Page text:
Action Research

Published – 15 May 2018 By Gavin Beever

Image source: Valencia College

Action Research is an approach that brings together researchers and end users (theory and practice) to deliver practical outcomes through a process of shared knowledge creation that empowers the end users to undertake practice change.

“Practice change relates to how farmers alter their current practices to improve their economic, environmental and social sustainability within their industry”  Ryan et al (2004)

It is a group based, collaborative approach between researchers, who have expertise in the discipline and end users, who need the knowledge to help make more informed decisions and take action. Action Research can involve any stakeholder who is impacted by the problem or has an interest or stake in it.

Researchers can see their theories applied in natural settings. Farmers and other end users of research, can implement the research outcomes with the support of the research experts. With this approach, innovation can occur that is tailored to meet local needs.

Steps to Conducting Action Research

  1. Reflect
    • Describe the problem or opportunity
    • Give the background to the problem or opportunity to the industry and identify the stakeholders to be involved
    • Define the objectives for the Action Research, ensure they are S.M.A.R.T. (Specific, Measurable, Attainable, Relevant and Timely)
    • Review the current situation, the knowledge around the problem or opportunity, the needs of the different stakeholders and as a group identify recommended actions
  2. Plan
    • Develop an action plan for the actions: What is going to be done by whom and when
    • Develop a monitoring and evaluation plan; how are the actions and outcomes achieved (against the objectives) are going to be monitored and evaluated
  3. Act
    • Undertake the identified actions
  4. Observe
    • Monitor and evaluate, make sense of the outcomes
  5. Reflect
    • Undertake critical review of the outcomes and use this to inform future plans and associated actions against the objectives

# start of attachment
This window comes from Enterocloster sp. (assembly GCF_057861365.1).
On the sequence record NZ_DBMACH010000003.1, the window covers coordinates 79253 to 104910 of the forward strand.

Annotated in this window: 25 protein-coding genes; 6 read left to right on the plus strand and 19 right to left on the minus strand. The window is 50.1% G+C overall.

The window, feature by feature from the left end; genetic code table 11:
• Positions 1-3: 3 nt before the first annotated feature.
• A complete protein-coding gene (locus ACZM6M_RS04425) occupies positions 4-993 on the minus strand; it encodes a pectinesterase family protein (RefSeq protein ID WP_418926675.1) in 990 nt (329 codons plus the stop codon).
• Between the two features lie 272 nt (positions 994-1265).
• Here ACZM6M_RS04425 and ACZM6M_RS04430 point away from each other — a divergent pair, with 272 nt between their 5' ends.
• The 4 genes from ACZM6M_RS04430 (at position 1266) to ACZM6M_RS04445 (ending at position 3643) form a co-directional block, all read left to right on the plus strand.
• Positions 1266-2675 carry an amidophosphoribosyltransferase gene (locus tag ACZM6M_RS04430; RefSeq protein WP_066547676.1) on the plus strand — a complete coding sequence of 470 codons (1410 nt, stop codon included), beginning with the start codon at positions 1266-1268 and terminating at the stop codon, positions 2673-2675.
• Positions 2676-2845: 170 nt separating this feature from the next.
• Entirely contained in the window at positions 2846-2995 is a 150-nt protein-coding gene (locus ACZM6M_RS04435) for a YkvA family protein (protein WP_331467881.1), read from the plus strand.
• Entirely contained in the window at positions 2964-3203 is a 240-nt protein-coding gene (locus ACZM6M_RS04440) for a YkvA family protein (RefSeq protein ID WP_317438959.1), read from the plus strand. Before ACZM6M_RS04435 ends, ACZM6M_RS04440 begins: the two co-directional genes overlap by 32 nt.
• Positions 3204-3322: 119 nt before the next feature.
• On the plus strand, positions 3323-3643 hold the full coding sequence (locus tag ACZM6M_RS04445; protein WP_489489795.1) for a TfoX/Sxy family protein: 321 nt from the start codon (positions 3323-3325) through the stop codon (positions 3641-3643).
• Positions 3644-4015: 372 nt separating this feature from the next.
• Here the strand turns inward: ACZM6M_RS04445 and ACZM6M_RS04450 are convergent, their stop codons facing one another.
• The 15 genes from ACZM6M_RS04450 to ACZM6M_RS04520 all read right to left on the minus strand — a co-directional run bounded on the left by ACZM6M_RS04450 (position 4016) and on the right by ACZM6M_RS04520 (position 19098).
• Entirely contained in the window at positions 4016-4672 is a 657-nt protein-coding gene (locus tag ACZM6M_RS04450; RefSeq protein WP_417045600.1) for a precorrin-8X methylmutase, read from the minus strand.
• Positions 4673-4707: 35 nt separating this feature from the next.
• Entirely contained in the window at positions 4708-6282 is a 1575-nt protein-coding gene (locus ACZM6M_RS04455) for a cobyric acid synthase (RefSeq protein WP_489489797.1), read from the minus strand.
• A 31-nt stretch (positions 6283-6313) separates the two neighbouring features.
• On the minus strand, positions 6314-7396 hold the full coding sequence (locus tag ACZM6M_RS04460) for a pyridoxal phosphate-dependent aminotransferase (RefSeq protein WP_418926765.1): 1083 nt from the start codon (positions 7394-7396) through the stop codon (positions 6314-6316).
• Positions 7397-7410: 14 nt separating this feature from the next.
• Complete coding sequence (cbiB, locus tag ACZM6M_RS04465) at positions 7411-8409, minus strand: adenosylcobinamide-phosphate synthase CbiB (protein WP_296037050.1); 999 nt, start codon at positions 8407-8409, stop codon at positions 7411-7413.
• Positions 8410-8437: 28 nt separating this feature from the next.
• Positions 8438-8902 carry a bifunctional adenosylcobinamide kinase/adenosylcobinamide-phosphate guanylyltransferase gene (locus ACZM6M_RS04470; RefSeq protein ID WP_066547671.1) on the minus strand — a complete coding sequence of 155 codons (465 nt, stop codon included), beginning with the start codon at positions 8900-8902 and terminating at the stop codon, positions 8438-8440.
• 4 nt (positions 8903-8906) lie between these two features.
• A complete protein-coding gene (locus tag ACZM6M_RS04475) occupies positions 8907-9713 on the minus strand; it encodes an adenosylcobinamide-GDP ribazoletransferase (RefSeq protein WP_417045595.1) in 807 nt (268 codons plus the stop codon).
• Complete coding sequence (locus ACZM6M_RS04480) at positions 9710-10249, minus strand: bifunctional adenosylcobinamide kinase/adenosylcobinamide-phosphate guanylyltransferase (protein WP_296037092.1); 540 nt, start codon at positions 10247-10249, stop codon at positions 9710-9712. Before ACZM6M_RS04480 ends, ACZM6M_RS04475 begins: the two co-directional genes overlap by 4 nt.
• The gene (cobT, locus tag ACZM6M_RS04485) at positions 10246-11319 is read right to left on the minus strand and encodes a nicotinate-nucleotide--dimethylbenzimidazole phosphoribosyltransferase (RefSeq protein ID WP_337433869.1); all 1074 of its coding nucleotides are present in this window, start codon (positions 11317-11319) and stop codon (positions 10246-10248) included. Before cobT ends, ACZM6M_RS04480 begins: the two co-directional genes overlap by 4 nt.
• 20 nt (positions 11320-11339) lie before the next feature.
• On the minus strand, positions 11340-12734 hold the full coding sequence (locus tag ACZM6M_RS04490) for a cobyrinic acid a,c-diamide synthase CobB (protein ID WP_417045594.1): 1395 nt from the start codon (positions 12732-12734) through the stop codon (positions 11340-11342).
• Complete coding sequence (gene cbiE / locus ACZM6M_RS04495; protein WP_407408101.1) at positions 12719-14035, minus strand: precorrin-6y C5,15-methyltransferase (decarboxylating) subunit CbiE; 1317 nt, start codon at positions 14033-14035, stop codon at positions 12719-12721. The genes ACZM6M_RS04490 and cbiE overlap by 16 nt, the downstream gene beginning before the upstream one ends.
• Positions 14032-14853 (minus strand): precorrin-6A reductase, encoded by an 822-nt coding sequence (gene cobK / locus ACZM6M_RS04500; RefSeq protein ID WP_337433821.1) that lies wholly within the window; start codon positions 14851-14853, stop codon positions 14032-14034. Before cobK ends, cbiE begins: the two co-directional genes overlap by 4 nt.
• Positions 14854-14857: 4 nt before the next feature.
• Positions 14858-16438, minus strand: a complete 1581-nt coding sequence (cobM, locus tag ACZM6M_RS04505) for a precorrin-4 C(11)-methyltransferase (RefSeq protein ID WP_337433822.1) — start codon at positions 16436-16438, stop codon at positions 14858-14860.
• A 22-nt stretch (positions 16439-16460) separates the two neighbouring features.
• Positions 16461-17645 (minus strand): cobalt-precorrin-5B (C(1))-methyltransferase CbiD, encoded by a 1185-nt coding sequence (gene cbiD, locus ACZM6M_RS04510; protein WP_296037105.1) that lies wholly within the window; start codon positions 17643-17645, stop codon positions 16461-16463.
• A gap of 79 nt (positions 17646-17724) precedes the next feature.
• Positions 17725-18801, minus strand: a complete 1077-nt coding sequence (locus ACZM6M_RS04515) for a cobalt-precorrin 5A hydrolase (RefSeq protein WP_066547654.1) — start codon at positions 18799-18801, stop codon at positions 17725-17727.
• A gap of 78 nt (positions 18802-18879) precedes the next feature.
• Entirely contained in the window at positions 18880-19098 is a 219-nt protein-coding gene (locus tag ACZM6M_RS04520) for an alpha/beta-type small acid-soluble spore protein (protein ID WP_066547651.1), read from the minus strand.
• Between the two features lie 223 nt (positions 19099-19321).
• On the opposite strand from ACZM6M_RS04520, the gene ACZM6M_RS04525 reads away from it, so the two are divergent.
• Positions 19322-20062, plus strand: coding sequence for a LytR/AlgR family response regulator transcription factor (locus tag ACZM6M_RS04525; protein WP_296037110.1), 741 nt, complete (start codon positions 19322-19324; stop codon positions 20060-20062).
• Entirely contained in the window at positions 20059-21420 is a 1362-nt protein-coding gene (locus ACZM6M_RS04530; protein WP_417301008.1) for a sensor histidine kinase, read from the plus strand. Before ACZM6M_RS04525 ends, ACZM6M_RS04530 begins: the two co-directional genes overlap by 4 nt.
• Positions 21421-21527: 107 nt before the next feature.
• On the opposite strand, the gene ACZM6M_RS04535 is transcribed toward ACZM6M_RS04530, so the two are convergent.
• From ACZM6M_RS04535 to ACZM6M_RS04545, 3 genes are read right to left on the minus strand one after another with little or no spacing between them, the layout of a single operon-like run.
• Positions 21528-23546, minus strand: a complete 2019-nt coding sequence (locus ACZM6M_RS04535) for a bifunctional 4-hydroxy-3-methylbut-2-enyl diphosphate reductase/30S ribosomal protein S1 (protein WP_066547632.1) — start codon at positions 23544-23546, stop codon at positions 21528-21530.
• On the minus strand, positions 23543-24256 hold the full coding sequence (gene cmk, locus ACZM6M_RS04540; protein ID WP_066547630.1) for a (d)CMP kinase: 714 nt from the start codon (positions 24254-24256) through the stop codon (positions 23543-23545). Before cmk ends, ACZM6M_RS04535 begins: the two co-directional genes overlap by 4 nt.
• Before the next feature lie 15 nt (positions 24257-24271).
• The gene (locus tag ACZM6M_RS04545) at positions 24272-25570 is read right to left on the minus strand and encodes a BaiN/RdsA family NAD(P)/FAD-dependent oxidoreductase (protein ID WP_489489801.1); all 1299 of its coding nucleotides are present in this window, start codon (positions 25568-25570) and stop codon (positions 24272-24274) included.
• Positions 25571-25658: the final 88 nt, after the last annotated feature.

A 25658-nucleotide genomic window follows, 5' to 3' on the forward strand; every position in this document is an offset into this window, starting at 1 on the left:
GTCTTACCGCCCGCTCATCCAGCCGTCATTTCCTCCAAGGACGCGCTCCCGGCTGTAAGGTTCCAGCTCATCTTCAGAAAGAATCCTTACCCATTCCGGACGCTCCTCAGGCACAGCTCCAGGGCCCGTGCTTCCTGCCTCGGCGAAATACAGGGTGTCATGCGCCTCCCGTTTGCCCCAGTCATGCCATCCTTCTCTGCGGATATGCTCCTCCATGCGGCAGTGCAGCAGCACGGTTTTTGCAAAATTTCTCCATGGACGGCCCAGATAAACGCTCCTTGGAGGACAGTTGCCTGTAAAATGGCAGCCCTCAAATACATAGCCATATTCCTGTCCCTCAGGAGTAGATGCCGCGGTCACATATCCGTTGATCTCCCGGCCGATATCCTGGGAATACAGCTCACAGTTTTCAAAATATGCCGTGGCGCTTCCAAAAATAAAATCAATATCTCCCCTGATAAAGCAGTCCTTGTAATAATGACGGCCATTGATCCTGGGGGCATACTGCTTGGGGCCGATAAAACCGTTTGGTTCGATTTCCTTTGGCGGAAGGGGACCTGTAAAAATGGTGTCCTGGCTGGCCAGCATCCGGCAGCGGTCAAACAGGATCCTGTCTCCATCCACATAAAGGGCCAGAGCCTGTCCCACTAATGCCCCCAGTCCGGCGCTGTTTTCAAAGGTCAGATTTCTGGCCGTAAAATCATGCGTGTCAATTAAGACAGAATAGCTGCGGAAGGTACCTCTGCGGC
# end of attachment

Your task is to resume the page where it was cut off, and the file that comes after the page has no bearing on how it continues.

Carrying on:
Fig 1. The steps follow Kolb learning cycles, undertaking action research through repeated cycles leads to continuous improvement


Tools and processes that can be used to assist in implementing the steps

  1. The Group facilitation/empowerment model, an extension practitioner can use the model to facilitate group engagement. For more information click here
  2. The Program logic model, this model can be used in planning the program and can provide the basis for setting up evaluation. For more information click here
  3. Design thinking, this process can be used to understand the needs of users and develop insights to meet those needs. For more information click here
  4. Needs analysis, this process can be used to identify stakeholders and their needs. For more information click here
  5. Bennett’s Hierarchy, this model can be used to help plan and evaluate. For more information click here
  6. Mind mapping, this approach can be used for brainstorming a concept or issue, either as an individual or with a group. For more information click here
  7. Nominal group technique. This group extension process can be used to generate outcomes and facilitate decision making around ideas, issues or problems, by a group. For more information click here
  8. The ORID method is a great way to structure discussions, surveys, interviews or presentations. For more information click here
  9. SWOT analysis can be used to review the current situation in respect to the strengths, weaknesses, opportunities or threats. For more information click here
  10. Communities of practice and social learning systems. This provides a social learning system that can be used to engage stakeholders and have them collaborate together. For more information click here
  11. Stakeholder analysis tool. For more information click here
  12. DISC. This tool can be used to make communication more effective. For more information click here
  13. Learning styles. Honey and Mumford designed a process for identifying learning styles and how best to cater for different ones. For more information click here

Information sources and further information

Ryan et al (2004) Evaluation and practice change: a private and public sector collaboration . New directions for a diverse planet: Proceedings of the 4th International Crop Science Congress Brisbane, Australia, 26 Sep – 1 Oct 2004